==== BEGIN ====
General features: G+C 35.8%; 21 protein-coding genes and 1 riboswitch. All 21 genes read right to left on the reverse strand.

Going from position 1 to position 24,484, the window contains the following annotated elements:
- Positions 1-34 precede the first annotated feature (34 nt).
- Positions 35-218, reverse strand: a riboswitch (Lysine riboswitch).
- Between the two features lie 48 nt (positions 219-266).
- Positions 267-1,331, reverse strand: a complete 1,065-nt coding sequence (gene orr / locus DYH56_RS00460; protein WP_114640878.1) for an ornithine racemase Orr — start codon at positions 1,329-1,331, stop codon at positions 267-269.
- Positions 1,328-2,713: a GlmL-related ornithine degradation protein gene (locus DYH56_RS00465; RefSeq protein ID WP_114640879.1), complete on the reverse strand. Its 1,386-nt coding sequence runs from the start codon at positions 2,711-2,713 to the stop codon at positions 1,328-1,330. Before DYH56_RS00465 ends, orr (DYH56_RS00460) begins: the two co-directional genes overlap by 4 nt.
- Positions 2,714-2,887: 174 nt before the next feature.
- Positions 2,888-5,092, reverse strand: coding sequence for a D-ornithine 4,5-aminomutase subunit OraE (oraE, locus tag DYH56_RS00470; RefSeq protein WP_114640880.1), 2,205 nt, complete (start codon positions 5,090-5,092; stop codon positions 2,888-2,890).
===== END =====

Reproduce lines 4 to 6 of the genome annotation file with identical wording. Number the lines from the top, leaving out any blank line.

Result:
- Positions 35-218, reverse strand: a riboswitch (Lysine riboswitch).
- Between the two features lie 48 nt (positions 219-266).
- Positions 267-1,331, reverse strand: a complete 1,065-nt coding sequence (gene orr / locus DYH56_RS00460; protein WP_114640878.1) for an ornithine racemase Orr — start codon at positions 1,329-1,331, stop codon at positions 267-269.